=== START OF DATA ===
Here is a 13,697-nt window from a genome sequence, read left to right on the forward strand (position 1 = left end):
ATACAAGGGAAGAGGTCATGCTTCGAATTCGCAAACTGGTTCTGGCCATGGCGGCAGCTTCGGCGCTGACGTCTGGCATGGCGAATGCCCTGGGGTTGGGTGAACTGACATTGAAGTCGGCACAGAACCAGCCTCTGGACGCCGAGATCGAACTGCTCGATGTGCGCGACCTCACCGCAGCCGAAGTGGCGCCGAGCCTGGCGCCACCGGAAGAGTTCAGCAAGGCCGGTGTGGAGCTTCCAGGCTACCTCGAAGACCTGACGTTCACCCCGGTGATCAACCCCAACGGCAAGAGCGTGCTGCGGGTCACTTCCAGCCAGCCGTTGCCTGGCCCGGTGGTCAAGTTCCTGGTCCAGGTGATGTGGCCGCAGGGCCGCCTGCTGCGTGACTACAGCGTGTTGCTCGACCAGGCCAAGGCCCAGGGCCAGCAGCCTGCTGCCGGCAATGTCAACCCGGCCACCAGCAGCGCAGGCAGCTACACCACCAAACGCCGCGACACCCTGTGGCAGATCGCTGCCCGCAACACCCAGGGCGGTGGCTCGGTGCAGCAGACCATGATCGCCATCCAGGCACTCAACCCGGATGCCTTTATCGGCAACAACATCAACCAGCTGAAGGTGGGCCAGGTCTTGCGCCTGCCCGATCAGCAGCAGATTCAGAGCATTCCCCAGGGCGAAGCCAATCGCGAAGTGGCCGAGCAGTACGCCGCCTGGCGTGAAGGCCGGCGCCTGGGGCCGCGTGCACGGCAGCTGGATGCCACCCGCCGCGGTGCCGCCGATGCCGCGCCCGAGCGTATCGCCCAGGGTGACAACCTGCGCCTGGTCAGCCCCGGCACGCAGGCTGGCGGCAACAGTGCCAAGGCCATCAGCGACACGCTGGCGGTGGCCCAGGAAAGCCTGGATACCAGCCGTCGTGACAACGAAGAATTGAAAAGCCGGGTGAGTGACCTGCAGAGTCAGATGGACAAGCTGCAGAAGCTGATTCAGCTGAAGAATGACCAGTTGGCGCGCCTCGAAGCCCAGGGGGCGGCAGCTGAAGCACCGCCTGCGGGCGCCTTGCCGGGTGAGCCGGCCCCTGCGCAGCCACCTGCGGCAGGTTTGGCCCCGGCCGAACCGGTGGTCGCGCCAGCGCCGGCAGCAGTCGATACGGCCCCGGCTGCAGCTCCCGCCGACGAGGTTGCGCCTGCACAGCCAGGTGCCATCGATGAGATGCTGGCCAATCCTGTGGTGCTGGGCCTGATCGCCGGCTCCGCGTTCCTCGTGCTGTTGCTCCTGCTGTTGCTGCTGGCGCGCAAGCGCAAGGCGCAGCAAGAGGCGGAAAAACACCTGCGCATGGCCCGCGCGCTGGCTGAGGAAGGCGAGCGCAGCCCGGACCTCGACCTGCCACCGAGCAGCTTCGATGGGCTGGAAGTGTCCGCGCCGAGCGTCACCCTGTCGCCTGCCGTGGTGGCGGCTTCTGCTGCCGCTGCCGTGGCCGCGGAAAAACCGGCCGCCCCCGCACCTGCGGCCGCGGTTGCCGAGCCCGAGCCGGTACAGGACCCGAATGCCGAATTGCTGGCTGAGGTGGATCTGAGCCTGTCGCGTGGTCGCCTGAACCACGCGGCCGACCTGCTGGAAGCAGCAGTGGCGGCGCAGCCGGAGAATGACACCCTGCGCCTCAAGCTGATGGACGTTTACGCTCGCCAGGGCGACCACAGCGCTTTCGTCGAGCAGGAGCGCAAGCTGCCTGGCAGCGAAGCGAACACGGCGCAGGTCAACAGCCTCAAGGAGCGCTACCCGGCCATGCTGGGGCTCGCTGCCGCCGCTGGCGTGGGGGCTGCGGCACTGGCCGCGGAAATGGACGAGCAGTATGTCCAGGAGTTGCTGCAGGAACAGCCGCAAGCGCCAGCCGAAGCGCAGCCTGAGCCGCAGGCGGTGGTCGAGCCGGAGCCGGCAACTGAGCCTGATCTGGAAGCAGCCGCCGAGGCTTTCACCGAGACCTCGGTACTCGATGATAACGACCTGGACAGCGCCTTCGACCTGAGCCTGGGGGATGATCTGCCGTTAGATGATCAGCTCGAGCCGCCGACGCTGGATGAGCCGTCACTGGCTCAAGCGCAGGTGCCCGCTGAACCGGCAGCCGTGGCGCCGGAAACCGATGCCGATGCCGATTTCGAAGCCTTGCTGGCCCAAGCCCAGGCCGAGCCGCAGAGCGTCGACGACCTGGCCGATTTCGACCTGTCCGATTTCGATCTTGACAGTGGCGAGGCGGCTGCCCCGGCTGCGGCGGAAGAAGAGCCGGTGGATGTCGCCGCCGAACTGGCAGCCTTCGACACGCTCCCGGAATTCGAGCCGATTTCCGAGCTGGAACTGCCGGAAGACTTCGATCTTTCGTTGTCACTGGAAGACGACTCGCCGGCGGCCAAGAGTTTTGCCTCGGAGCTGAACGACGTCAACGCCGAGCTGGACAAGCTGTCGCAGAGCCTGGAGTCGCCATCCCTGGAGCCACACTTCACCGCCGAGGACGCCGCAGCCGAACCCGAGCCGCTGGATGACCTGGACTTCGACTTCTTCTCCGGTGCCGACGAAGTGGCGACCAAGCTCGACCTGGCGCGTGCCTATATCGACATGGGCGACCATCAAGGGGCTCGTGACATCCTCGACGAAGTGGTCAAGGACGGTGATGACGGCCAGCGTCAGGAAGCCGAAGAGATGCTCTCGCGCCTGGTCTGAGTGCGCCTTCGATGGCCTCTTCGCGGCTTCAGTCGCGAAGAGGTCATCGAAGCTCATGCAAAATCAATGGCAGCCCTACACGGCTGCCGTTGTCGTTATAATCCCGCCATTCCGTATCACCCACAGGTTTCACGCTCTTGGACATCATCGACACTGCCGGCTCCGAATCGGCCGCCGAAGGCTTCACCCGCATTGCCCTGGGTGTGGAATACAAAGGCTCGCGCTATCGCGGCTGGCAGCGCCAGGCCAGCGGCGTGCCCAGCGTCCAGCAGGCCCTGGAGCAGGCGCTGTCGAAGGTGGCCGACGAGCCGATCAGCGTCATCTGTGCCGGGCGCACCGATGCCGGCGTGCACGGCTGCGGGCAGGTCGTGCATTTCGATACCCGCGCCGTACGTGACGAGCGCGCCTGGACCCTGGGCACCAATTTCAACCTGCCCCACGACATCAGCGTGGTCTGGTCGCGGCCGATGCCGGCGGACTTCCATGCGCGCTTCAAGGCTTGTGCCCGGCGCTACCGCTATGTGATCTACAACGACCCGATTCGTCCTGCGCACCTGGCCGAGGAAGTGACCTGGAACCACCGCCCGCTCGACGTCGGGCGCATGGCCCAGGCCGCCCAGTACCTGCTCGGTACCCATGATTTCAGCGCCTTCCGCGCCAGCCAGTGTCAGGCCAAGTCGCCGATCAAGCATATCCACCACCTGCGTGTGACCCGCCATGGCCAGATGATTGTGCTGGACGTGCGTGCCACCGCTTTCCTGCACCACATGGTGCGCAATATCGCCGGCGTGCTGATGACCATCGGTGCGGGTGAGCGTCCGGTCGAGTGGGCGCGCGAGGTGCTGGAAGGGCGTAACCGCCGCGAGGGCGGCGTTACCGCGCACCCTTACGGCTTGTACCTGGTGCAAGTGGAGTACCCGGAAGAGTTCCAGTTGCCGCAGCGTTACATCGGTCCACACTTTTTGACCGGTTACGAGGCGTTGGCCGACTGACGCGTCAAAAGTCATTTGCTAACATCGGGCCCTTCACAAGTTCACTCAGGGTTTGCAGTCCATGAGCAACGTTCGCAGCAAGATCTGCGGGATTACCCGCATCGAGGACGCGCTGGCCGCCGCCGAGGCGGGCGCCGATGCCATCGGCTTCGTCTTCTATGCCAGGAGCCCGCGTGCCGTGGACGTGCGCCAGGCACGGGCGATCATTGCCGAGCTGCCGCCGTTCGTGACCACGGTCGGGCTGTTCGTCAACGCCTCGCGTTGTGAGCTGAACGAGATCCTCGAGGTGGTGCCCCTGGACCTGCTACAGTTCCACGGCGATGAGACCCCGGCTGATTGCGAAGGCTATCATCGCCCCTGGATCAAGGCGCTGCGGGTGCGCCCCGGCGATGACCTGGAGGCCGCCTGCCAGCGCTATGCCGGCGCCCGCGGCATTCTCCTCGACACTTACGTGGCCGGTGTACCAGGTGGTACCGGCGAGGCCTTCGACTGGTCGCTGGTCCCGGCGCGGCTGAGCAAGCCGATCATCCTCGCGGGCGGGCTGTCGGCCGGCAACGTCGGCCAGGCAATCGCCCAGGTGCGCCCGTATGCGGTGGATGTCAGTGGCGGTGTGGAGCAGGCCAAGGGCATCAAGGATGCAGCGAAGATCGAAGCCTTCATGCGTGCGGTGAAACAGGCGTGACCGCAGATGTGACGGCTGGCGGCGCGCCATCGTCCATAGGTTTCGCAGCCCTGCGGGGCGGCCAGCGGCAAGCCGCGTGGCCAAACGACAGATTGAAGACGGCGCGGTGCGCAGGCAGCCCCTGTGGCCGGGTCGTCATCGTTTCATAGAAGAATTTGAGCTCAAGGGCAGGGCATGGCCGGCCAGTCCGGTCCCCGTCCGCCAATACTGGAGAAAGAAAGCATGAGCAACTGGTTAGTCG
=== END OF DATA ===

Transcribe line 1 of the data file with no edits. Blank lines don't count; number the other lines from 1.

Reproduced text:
Here is a 13,697-nt window from a genome sequence, read left to right on the forward strand (position 1 = left end):